“I want my team to look at the reliability of the organization. I’m interested in the financial stability of my vendor,” says Steve Cooper, CIO at The American National Red Cross. “We make checklists where we look at the company’s financials for three-year periods of time and ask, ‘Will this entity be viable in three years?’” says Cooper. “We have our own financial analysts, and if it’s a public company, we look at their annual reports. If it’s a private company, we talk to the CFO and do more to get customer references, particularly for smaller companies. The other checklist is for the viability of the code line. What’s inside the product? Is it a combination of technology ingredients? Is it sitting on obsolete technology? Is it Web-enabled? If both of those checklists are positive, then we feel pretty confident about the company and product.”

Rob Verratti, senior vice president at WestStar Bank, in Avon, Colo., adds that a knowledgeable buyer is one who can handle the aftermath of an acquisition that leads to a falling off of attention to -- or elimination of -- a critical product.

“Ultimately, you can never protect yourself entirely. You can be proactive when you’re making an investment in technology and get as much information about the company at the time. In the implementation phase -- and as you continue with upgrades -- get as much documented information as possible in hand. Then, when the acquisition occurs, the better you can handle it,” he says.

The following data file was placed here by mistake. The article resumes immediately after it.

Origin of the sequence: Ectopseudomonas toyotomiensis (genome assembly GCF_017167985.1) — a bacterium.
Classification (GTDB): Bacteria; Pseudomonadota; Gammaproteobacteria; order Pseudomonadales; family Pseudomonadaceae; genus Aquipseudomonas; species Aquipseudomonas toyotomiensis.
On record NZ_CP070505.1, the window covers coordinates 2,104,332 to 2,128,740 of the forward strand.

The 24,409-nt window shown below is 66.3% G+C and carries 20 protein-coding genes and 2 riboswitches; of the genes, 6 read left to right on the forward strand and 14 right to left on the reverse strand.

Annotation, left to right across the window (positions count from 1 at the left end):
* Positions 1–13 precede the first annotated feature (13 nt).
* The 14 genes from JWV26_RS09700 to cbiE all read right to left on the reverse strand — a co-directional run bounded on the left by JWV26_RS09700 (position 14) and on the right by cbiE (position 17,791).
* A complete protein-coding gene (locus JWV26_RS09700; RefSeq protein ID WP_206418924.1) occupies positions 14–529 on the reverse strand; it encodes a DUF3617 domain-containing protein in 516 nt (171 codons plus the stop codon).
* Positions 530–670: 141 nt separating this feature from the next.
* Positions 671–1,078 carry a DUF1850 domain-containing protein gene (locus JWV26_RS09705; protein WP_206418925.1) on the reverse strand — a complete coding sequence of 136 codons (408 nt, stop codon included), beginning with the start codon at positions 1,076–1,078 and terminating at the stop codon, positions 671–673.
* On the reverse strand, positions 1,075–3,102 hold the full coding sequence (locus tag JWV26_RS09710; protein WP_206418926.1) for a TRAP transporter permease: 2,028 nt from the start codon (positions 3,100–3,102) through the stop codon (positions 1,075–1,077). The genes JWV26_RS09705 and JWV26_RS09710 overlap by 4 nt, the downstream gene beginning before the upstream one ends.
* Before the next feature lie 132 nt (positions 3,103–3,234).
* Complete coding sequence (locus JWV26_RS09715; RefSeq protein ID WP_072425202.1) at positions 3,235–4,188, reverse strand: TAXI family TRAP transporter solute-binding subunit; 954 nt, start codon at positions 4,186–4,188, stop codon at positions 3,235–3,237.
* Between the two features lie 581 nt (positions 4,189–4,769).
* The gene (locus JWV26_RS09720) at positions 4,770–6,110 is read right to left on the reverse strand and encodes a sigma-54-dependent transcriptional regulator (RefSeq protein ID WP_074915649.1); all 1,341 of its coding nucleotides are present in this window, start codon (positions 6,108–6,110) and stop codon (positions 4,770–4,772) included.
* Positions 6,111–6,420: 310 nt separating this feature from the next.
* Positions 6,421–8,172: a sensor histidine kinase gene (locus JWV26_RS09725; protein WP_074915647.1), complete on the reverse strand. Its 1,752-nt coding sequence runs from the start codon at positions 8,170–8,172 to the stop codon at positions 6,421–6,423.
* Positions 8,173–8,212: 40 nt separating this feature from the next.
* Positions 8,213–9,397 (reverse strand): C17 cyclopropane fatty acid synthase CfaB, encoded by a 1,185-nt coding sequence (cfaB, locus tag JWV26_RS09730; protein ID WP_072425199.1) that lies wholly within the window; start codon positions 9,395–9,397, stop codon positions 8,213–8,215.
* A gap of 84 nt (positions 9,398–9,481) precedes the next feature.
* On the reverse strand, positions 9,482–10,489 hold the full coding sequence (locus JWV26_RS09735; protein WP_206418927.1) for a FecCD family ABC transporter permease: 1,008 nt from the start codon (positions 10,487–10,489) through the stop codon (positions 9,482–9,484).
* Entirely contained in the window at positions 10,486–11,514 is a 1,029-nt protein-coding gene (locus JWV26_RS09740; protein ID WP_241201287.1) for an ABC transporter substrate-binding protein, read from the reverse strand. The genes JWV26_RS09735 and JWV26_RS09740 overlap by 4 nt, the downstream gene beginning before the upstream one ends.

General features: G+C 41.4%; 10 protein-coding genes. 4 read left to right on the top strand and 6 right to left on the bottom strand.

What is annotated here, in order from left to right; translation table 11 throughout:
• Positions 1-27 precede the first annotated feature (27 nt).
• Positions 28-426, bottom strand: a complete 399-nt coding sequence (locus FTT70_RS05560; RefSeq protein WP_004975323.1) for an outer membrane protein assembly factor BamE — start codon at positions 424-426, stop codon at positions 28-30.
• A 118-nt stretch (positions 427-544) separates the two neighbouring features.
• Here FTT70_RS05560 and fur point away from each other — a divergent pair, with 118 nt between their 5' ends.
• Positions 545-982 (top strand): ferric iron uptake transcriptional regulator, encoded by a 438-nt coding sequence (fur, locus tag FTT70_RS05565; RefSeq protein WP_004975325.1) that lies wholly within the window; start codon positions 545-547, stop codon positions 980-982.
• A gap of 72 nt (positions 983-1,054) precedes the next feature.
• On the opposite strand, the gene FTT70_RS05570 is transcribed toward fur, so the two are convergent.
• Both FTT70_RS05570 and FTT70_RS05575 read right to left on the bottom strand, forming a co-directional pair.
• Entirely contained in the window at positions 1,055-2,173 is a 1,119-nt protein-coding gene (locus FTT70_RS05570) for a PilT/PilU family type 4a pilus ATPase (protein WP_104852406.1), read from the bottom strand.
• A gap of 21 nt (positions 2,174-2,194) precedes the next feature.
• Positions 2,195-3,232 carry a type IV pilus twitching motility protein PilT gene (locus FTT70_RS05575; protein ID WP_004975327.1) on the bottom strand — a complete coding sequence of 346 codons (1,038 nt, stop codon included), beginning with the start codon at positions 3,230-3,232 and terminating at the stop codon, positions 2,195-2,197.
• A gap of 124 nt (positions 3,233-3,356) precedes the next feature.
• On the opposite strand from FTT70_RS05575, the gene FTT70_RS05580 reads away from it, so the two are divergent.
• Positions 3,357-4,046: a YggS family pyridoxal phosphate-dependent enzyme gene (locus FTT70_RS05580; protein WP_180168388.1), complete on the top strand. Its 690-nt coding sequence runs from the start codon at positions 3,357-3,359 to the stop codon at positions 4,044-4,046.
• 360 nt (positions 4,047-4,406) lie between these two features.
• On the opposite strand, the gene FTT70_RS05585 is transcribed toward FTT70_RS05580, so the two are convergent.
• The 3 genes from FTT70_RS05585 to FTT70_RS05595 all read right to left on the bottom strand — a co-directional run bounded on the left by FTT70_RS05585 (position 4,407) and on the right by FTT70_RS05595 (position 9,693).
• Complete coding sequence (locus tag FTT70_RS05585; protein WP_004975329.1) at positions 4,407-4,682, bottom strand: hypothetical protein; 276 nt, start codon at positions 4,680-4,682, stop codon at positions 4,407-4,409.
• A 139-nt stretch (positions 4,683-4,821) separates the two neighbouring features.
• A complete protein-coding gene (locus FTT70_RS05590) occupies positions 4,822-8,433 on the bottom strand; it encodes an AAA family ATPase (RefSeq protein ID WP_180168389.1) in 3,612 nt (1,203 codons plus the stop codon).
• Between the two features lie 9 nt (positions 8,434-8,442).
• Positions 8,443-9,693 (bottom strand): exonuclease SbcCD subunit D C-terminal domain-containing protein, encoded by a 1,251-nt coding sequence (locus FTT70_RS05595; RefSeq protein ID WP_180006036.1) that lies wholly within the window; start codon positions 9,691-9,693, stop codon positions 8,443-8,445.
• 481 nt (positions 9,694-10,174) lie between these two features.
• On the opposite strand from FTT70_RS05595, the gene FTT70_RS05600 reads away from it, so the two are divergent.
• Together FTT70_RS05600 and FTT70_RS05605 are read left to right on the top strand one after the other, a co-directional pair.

Close communication between an acquiring company and users of the acquired product is also important, according to users.

“In the case of Siebel, Oracle already had its own CRM packages, along with the PeopleSoft and JD Edwards packages. Now, Oracle has three products in the same space. Do I care? Not really. I’m 99 percent confident that Oracle will maintain its CRM lines,” says Cooper.

Cooper adds, “What we care about is, and what we expect is, that you’ll tell us what will happen to the [acquired] systems. Will they merge product lines? Will one of the products be eliminated? And, give us some lead time. Don’t tell me six months ahead of time. In twenty-four months, that’s fair; I can migrate to whatever is available.”

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Bigger vendors, bigger worries

For IT managers trying to plan for the future, the volatile market can throw a monkey wrench into the most carefully wrought plans. The fate of a user’s core product might be up in the air, leaving them uncertain about a technology in which they are heavily invested. For example, months passed between Adobe’s announcement that it would acquire Macromedia and shareholder approval and completion of the deal in August. That left a lot of users hanging, says Forrester’s Hamerman.

“Even the most prepared users can be left guessing what will happen after an acquisition. Now that Adobe’s acquisition of Macromedia has been approved by shareholders, users hope they can move out of the holding pattern they have been in while they wait for indications of what the company will do with its software,” Hamerman says.

Steve Nelson, CIO and director of information technologies at the Arizona Hospital and Healthcare Association, counts himself as one user who is still in the dark about Adobe’s plans for the Macromedia product line.